Critical community facilities—from schools to hospitals and fire stations—could also begin to rely on solar and battery storage systems to keep running when the grid goes down. In the Bay Area, some schools closed on Wednesday. Some people couldn’t work. In Santa Rosa, where a fire burned entire neighborhoods in 2017, fire stations lost power in the current outage. California could learn some lessons from Puerto Rico, where some critical infrastructure added solar microgrids after Hurricane Maria. One California-based disaster relief center now uses a Tesla battery and solar power to ensure that it can continue operating when the grid is down. Santa Rosa Regional Hospital, run by Sutter Health, recently installed solar panels and now plans to add battery storage to prepare for future outages, says project partner Ameresco, a renewable energy company.

EnergySage, a digital platform that people use to search for home solar systems, says that interest in energy storage rose 11%, or more than twice the national average, in PG&E’s service area in California between July 2018 and March 2019.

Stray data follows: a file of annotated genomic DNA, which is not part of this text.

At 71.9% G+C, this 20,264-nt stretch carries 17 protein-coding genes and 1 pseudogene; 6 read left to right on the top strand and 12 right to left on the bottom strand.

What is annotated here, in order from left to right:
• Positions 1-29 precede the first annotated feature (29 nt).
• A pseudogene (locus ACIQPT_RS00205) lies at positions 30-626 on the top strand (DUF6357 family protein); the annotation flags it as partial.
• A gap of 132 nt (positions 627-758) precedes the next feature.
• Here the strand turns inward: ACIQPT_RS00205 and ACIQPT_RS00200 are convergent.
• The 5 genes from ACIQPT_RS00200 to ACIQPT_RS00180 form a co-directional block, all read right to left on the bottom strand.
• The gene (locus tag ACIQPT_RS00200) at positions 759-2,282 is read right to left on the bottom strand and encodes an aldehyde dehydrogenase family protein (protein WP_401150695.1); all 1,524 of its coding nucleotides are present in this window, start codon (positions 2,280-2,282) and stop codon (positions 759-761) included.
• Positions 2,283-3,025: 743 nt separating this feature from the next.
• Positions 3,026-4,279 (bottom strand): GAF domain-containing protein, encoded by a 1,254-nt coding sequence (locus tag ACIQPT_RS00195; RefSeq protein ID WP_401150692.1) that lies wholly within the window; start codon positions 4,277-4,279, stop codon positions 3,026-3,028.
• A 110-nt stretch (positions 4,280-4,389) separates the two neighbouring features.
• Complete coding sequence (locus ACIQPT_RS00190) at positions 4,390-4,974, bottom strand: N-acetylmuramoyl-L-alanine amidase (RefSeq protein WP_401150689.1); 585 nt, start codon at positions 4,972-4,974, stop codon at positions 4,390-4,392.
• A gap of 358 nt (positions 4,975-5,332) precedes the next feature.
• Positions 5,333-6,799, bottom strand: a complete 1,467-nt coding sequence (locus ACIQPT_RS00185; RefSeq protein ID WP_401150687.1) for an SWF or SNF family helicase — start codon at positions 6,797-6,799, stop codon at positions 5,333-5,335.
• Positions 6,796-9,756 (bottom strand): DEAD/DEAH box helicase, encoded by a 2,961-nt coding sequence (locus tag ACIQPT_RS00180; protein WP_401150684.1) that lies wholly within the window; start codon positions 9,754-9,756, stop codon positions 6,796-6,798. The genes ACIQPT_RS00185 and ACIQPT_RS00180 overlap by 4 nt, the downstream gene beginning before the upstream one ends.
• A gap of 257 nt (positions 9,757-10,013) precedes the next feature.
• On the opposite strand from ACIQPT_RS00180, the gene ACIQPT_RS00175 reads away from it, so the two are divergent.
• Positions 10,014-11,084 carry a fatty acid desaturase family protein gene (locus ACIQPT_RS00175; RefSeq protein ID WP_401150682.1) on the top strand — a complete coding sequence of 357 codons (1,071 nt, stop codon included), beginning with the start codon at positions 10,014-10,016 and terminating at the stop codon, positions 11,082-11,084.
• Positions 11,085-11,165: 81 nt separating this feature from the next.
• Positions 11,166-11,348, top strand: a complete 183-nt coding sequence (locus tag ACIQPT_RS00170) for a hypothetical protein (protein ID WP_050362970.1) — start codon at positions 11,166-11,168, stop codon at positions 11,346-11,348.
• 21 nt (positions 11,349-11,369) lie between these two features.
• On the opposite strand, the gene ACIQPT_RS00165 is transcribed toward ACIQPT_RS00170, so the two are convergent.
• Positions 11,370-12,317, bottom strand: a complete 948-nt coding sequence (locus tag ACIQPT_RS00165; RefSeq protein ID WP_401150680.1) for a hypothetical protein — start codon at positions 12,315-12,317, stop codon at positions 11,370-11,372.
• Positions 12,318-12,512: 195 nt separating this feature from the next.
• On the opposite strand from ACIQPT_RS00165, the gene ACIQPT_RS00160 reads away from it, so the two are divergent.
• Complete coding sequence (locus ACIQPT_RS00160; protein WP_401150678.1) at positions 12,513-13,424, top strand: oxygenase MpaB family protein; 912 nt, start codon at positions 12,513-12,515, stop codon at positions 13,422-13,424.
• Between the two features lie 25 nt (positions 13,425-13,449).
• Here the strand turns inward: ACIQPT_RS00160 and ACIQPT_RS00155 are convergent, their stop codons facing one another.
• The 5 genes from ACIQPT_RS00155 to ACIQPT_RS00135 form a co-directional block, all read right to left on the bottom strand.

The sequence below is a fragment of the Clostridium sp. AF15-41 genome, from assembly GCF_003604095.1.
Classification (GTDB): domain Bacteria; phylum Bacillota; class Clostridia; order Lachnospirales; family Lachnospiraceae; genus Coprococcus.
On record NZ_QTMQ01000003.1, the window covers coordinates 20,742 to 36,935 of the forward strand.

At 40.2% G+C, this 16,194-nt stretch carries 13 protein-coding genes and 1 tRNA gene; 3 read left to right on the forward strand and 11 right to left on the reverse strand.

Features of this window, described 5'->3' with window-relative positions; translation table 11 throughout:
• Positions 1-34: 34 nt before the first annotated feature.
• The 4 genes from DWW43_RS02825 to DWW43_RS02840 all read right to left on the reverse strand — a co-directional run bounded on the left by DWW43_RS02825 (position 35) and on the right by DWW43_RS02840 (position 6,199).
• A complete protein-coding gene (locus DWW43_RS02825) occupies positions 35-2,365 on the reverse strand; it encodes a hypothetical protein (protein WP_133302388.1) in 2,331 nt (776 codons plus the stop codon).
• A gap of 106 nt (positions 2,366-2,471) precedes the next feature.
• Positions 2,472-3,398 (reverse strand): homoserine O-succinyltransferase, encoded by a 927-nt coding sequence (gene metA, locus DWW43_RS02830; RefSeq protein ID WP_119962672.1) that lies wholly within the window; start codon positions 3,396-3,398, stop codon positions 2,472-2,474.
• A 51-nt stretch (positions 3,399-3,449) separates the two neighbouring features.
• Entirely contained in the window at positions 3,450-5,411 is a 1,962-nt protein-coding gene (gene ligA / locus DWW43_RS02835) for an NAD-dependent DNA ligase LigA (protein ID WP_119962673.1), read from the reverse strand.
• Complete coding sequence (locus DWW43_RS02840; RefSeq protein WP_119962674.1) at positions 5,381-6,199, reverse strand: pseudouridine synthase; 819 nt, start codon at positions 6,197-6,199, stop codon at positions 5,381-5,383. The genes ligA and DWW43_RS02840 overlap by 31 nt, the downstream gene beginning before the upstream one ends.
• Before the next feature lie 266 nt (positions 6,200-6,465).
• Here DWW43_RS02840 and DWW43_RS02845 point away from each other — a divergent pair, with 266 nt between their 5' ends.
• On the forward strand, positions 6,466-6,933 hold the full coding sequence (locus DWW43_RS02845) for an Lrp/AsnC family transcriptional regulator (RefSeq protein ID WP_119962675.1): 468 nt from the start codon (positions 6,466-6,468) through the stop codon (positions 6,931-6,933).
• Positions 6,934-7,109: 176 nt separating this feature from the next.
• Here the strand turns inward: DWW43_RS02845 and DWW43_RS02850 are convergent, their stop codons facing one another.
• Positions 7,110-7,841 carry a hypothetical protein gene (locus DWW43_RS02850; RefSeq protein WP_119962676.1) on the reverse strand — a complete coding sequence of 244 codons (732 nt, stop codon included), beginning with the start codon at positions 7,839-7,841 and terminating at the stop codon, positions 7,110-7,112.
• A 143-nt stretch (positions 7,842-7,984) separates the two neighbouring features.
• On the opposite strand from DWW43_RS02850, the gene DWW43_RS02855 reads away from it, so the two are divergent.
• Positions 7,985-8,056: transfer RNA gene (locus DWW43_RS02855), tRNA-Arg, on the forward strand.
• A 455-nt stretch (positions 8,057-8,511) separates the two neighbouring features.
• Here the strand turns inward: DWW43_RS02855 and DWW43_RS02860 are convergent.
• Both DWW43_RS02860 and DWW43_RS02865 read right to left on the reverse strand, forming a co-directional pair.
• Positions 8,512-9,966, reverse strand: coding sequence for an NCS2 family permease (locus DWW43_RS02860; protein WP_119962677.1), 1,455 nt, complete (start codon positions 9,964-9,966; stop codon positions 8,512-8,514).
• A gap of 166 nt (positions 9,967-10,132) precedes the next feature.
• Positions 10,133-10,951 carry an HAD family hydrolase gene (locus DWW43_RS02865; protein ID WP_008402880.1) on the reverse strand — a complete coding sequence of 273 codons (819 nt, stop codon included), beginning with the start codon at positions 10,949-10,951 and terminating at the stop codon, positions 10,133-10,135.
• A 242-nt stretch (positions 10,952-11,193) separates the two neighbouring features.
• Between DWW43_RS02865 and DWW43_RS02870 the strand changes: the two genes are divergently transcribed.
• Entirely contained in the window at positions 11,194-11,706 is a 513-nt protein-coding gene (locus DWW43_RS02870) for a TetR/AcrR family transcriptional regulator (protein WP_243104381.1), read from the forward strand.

“I think that Californians are realizing that we’re facing this new abnormal which isn’t going away, where climate-related disasters, including fire risk, are just a part of the landscape now,” says Churchill. “And so people are really thinking about how they can make themselves more resilient.”

This year, the state passed a new subsidy to encourage low-income and disadvantaged households in high-fire-risk neighborhoods to install batteries. Now, Churchill says, it makes sense for the state to do even more. “We’re encouraging state policymakers to really prioritize providing funding both to make it more affordable for customers to install resilient, clean energy onsite, but also outfit our critical facilities all over the state with resilient, clean energy,” she says.

advertisement
advertisement

About the author

Adele Peters is a staff writer at Fast Company who focuses on solutions to some of the world's largest problems, from climate change to homelessness. Previously, she worked with GOOD, BioLite, and the Sustainable Products and Solutions program at UC Berkeley, and contributed to the second edition of the bestselling book "Worldchanging: A User's Guide for the 21st Century."

More